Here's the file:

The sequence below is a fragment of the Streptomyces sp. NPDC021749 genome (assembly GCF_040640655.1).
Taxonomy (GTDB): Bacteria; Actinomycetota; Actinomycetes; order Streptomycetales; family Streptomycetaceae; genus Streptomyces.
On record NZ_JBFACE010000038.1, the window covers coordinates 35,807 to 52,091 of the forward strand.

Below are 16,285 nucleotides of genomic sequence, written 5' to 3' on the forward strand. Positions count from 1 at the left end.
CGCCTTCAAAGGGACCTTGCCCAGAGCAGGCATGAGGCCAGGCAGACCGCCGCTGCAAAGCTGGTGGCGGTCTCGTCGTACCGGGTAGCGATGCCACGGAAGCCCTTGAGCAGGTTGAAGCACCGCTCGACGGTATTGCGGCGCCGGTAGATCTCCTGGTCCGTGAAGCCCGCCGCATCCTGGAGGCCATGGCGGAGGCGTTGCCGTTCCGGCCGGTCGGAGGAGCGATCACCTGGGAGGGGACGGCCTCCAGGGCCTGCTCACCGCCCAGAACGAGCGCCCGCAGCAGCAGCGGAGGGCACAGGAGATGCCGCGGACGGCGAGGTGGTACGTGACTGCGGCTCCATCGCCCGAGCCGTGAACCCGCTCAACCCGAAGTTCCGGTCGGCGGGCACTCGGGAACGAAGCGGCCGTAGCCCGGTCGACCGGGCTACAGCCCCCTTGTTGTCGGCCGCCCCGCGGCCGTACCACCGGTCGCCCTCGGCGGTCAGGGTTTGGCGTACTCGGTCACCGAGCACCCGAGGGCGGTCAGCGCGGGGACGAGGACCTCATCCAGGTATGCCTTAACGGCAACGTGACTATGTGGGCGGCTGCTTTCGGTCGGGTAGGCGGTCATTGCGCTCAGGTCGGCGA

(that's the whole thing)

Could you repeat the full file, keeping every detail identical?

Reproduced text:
The sequence below is a fragment of the Streptomyces sp. NPDC021749 genome (assembly GCF_040640655.1).
Taxonomy (GTDB): Bacteria; Actinomycetota; Actinomycetes; order Streptomycetales; family Streptomycetaceae; genus Streptomyces.
On record NZ_JBFACE010000038.1, the window covers coordinates 35,807 to 52,091 of the forward strand.

Below are 16,285 nucleotides of genomic sequence, written 5' to 3' on the forward strand. Positions count from 1 at the left end.
CGCCTTCAAAGGGACCTTGCCCAGAGCAGGCATGAGGCCAGGCAGACCGCCGCTGCAAAGCTGGTGGCGGTCTCGTCGTACCGGGTAGCGATGCCACGGAAGCCCTTGAGCAGGTTGAAGCACCGCTCGACGGTATTGCGGCGCCGGTAGATCTCCTGGTCCGTGAAGCCCGCCGCATCCTGGAGGCCATGGCGGAGGCGTTGCCGTTCCGGCCGGTCGGAGGAGCGATCACCTGGGAGGGGACGGCCTCCAGGGCCTGCTCACCGCCCAGAACGAGCGCCCGCAGCAGCAGCGGAGGGCACAGGAGATGCCGCGGACGGCGAGGTGGTACGTGACTGCGGCTCCATCGCCCGAGCCGTGAACCCGCTCAACCCGAAGTTCCGGTCGGCGGGCACTCGGGAACGAAGCGGCCGTAGCCCGGTCGACCGGGCTACAGCCCCCTTGTTGTCGGCCGCCCCGCGGCCGTACCACCGGTCGCCCTCGGCGGTCAGGGTTTGGCGTACTCGGTCACCGAGCACCCGAGGGCGGTCAGCGCGGGGACGAGGACCTCATCCAGGTATGCCTTAACGGCAACGTGACTATGTGGGCGGCTGCTTTCGGTCGGGTAGGCGGTCATTGCGCTCAGGTCGGCGA